Despite fewer people migrating illegally through Southern Arizona, the rate in which border crossers are dying remains among the highest in the last decade, a new report found.

“The death rate suggest people are being pushed to more remote areas,” Robin Reineke, a doctoral candidate in the school of anthropology at the University of Arizona, said today during a news conference where officials released the report, “A continued humanitarian crisis at the border: Undocumented border crosser deaths recorded by the Pima County Office of the Medical Examiner, 1990-2012.”

Since 1990, more than 2,000 remains of illegal border crossers have been found in Southern Arizona, out of which about 800 have not been identified.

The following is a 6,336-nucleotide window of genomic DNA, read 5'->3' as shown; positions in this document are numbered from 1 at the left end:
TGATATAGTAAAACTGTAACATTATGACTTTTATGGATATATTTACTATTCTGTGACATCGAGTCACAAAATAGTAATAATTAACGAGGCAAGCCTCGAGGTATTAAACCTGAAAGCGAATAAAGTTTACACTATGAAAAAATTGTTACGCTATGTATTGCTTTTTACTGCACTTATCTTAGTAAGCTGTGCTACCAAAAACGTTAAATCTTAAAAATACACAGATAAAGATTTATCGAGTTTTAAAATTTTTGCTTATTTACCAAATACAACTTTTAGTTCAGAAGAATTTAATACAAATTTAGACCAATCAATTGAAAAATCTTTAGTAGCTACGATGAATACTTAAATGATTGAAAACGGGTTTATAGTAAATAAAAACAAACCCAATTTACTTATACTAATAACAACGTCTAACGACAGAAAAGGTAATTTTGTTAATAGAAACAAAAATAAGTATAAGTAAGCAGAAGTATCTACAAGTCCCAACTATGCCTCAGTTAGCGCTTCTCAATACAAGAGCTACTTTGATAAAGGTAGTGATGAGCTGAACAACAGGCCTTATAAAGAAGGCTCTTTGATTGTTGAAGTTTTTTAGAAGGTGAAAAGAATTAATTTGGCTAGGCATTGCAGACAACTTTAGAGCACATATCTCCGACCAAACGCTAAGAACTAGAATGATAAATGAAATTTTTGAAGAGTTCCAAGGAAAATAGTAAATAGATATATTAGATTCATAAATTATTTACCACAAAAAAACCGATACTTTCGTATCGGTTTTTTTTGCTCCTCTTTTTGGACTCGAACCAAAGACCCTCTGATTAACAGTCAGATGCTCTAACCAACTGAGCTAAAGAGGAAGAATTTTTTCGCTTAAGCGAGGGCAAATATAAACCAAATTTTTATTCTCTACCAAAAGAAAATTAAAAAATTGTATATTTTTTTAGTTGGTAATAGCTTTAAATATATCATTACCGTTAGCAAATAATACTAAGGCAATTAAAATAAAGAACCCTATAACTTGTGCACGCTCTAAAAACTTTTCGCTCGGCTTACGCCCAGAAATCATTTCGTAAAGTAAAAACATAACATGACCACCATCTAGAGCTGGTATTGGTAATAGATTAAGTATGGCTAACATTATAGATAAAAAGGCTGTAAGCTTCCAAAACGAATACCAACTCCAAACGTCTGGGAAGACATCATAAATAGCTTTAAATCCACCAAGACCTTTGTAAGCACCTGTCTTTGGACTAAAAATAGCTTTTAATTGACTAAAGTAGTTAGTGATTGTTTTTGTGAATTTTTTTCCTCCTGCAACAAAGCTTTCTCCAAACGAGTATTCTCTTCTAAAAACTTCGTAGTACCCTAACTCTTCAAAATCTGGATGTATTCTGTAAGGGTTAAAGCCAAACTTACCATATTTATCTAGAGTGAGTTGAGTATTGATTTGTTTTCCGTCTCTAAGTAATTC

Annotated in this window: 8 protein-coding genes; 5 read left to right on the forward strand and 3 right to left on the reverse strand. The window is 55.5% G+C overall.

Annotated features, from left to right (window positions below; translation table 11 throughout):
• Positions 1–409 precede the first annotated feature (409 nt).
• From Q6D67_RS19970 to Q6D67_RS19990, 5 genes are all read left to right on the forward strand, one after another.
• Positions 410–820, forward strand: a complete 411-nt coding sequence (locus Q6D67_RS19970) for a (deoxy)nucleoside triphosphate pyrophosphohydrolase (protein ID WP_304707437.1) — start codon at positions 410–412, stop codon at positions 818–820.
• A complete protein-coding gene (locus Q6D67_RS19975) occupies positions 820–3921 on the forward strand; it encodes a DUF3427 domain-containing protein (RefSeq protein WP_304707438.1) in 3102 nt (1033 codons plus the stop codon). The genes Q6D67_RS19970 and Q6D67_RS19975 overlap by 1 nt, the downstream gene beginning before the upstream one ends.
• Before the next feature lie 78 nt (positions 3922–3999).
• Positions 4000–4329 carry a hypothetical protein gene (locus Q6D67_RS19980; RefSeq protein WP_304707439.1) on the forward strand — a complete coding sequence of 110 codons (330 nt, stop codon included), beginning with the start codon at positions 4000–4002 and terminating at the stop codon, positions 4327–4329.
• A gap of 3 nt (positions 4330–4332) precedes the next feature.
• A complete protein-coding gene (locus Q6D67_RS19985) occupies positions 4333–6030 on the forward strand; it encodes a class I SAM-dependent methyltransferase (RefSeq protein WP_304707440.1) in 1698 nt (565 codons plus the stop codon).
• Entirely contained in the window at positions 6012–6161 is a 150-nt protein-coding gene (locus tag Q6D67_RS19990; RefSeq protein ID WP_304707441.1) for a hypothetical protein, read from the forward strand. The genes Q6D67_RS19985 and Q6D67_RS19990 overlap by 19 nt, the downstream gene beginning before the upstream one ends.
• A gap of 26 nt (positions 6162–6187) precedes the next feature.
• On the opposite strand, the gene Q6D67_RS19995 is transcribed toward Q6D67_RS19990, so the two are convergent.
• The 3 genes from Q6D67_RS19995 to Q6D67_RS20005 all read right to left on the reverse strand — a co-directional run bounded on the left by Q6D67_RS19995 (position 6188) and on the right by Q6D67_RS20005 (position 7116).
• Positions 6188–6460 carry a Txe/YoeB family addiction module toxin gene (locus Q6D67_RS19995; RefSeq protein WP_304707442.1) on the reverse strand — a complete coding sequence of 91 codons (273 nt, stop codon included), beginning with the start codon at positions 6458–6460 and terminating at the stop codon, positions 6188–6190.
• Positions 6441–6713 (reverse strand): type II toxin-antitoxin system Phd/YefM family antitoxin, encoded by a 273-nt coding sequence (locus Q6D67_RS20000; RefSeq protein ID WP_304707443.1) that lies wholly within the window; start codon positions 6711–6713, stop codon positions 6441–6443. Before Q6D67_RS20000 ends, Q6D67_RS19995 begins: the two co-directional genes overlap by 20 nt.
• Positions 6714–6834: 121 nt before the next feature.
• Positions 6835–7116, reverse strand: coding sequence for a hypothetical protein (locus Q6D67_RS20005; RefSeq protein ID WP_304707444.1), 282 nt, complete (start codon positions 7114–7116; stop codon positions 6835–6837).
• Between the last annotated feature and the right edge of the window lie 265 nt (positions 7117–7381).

Most of them are males around 30 years old and from central or southern Mexico.

But the number of Central Americans dying in the desert is increasing, correlating with greater Border Patrol apprehensions.

The leading cause of death between 2006 and 2012 is “undetermined,” suggesting the remains are being discovered in more remote areas and in more decomposed conditions. But researchers said there’s a big possibility many of those are exposure to the elements.